As the growth in personalized learning initiatives has emphasized, students will exhibit differing aptitudes for subjects depending on their strengths.
However, issues with classroom equity have left some students unable to perform, not because they are having trouble grasping the material but because of issues related to geography, race, gender, ethnicity, language or economics.
In response, America’s Promise Alliance, the Aspen Institute’s Education and Society Program and the Council of Chief State School Officers have issued a report to help school districts address these equity issues.
“We recognize the journey toward educational equity is a long and arduous one, but it is an important and necessary journey that will define the course of our nation,” the report’s authors conclude. “We all recognize we can do more, and these promising practices show we are on the right path to ensure a brighter future for our nation’s students.”
Innovations in technology may be the key in establishing an equal playing field for students struggling to catch up to their peers.
Accessibility Through Online Learning Programs
A prominent distinction among students is where they live, more specifically the difference between urban and rural homes.
Those living farther away from their school district may not be able to access the same resources or may be more likely to miss days of school because of their living situations, with states like North Carolina and Maine seeing a significant rise in absenteeism in rural students.
Establishing an online network where students can access classroom materials and school resources can be a great way to boost equity. Some districts have already begun to create these types of networks.
The Utah Education Network, in collaboration with the Utah State Board of Education, has compiled a site housing research databases, lesson plans and platforms for distance learning, according to the report.
UEN has also partnered with Canvas, a learning management system by Instructure, to keep students on an even keel regardless of where they live.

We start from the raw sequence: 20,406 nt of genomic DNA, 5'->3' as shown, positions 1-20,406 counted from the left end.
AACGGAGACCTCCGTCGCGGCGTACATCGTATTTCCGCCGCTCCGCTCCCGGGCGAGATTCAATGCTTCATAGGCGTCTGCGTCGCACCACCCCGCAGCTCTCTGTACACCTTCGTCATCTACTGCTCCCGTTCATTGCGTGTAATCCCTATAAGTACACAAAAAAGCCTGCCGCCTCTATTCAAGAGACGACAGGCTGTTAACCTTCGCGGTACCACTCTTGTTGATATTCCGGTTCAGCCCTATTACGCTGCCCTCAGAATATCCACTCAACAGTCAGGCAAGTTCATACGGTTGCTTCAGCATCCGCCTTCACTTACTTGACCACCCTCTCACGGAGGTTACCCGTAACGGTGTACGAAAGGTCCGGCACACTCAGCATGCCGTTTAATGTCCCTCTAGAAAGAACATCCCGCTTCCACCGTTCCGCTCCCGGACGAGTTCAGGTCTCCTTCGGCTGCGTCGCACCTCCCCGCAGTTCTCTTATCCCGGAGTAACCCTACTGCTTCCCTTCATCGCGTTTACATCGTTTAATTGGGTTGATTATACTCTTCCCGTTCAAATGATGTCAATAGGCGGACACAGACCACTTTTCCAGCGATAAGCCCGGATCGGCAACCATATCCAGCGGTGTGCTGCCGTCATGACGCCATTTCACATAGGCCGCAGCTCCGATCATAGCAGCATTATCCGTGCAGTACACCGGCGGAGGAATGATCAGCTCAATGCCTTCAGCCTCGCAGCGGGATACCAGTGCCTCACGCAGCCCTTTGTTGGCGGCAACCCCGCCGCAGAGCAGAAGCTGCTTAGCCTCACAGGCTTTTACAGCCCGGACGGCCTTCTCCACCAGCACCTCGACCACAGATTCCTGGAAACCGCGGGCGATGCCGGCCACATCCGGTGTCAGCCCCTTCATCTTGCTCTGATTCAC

"Every Utahn deserves equal opportunities to education and as active participants in the state's Digital Teaching and Learning Initiative, we are pleased to see this collaboration's early success," says Laura Hunter, COO at Utah Education and Telehealth Network, in a press release.
Leverage Data to Create Better Improvement Initiatives
Understanding how to improve equity starts with an understanding of what your school district lacks.
In Ohio, the state’s Department of Education developed an equity plan involving the creation of data resources like the Educator Workforce Strength Index, which schools can use to develop improvement plans.
The department’s Resource Guide for Equitable Access to Excellent Educators Component specifies a directive for schools to use data-driven decisions as a skeletal framework for plans that fit their specific needs.
Some schools, like the Hattiesburg (Miss.) Public School District, have long used Big Data to track student performance and behavior to assess student needs.
Other institutions, like AltSchool, deeply integrate data tracking, following statistics including student engagement, use of resources and vocabulary to help school administrators and teachers decide how best to allocate resources.
AltSchool students have seen an increase in measured academic progress 15 percent above what was expected, according to AltSchool’s data.
Students who entered at the lowest academic percentile benefitted even more, with nearly double the expected academic growth.